With DJANGO, Sergio Corbucci made the single most influential “spaghetti” Western outside of A FISTFUL OF DOLLARS, and with THE GREAT SILENCE, Corbucci made a straight-up masterpiece, regardless of genre. But DJANGO is pretty damn grisly and THE GREAT SILENCE quite possibly has the downiest down ending of any movie I’ve ever seen. With COMPAÑEROS he had a little more fun.
COMPAÑEROS borders on slapstick, quite frankly. The odd-couple pairing of the two heroes is apparent before either of them says a word: Cuban-born Tomás Milián, as he so often did, plays a Mexican, in this case a beret-wearing revolutionary, whereas the very Italian Franco Nero goes very blond to play very Swedish. So stolid and stoic in most of his notable performances, Nero is uncommonly animated in the role, where he plays a mercenary come to Mexico during the revolution and reluctantly paired with Milián’s character, who nicknames Nero “The Penguin.”
There is, no doubt, plenty to be said about Italian filmmakers using American genre trappings to make a period film about Mexican politics, but that isn’t as fun to talk about as Jack Palance’s character, an American who is out to destroy Nero. This is one of the strangest performances in the entire genre, which, let’s face it, is a strange genre to begin with. Henry Silva was pretty weird in THE HILLS RUN RED but I’m pretty sure Jack Palance out-freaks him here. Palance plays the part with a wooden arm, which he lost when his pet hawk pecked it off to save him from a crucifixion (long story, but it’s why he hates the Penguin). That might be a somewhat atypical tale which is why Palance’s character carries the simple name of “John.” Another thing to know about John is that he’s a total stoner. Homes beat Cheech & Chong to the movies by eight years.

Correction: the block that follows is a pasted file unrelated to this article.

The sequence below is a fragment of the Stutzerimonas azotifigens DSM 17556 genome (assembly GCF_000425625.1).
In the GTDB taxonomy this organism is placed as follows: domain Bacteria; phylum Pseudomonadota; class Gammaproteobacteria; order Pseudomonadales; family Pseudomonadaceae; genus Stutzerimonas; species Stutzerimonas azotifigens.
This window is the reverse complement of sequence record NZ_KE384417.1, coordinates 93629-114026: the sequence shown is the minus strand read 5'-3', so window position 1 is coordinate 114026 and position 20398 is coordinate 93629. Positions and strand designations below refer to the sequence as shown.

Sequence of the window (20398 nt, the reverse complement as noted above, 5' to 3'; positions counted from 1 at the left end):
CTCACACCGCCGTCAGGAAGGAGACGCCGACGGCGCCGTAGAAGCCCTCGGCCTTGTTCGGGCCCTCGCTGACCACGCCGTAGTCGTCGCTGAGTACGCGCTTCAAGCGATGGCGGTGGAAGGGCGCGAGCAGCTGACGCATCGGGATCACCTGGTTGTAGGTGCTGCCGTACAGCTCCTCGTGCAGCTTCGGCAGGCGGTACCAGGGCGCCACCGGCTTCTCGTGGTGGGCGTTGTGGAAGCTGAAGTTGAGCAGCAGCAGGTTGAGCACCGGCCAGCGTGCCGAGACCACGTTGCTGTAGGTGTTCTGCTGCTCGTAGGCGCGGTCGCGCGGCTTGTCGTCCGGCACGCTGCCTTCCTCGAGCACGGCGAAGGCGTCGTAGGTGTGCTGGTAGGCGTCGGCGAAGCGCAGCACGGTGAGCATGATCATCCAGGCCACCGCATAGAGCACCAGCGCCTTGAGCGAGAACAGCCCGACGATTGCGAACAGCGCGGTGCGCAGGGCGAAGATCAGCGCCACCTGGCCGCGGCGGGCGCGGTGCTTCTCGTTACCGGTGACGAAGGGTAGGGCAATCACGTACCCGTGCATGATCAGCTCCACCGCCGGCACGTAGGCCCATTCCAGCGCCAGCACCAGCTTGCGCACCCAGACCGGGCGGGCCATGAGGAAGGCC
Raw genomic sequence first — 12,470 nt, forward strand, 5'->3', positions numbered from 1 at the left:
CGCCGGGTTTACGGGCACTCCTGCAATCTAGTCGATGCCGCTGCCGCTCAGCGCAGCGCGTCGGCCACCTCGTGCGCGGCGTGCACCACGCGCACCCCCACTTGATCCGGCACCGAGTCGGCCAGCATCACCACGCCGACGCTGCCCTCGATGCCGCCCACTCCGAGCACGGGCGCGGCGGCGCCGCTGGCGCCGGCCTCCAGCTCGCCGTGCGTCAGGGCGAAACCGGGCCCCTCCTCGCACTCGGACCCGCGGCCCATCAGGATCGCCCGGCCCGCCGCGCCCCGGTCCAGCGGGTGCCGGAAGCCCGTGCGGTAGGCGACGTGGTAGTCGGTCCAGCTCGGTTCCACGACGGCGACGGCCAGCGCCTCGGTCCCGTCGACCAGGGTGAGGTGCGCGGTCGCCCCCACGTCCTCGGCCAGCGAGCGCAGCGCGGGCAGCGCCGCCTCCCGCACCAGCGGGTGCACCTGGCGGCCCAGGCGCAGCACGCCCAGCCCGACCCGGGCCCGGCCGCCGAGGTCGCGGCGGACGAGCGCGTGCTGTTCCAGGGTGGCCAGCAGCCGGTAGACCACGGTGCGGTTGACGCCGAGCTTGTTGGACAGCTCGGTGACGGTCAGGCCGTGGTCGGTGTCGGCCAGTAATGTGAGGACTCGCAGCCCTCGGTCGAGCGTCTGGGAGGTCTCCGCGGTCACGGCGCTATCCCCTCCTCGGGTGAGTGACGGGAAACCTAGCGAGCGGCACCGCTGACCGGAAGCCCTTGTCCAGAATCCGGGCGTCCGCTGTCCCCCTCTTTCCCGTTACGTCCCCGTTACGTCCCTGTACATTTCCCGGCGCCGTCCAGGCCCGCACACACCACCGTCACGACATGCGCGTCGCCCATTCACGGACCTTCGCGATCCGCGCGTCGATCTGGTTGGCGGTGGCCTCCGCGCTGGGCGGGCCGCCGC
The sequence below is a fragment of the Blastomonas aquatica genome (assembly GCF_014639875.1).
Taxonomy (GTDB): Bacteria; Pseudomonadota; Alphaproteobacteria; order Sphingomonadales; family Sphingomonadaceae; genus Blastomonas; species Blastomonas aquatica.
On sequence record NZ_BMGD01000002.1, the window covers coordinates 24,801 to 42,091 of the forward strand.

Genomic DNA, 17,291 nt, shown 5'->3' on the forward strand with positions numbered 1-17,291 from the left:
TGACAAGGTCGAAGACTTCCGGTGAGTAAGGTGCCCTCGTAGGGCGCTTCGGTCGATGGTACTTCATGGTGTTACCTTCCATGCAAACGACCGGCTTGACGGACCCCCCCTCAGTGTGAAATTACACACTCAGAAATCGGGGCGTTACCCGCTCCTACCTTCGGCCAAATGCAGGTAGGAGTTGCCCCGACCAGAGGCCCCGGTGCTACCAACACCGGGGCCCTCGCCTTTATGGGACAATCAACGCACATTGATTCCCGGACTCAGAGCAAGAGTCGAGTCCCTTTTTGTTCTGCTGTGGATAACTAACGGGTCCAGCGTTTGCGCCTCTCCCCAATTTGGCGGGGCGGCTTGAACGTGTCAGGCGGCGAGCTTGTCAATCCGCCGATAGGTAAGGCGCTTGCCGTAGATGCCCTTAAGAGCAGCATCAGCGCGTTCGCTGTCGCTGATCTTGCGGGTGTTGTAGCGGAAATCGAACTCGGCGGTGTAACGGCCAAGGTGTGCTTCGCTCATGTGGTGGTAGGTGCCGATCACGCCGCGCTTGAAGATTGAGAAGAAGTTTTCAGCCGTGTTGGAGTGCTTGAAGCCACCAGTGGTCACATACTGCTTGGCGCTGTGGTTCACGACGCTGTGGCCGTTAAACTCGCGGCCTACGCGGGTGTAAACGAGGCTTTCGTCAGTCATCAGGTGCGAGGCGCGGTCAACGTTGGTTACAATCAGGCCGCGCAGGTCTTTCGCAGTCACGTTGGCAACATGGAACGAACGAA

At one point John gets the better of his two enemies, and has them buried up to their necks in sand. This is surely upsetting to those in that predicament, but to the rest of us that is never not funny. COMPAÑEROS is maybe the single best guys-buried-up-to-their-necks-in-sand movies in a highly limited subgenre that also includes CREEPSHOW, THE SCORPION KING, and ONE CRAZY SUMMER. This movie truly is an odd duck – sorry: penguin – but it’s as fun as the Ennio Morricone theme song is rousing. Just try to get it out of your head. Don’t worry, you won’t want to.
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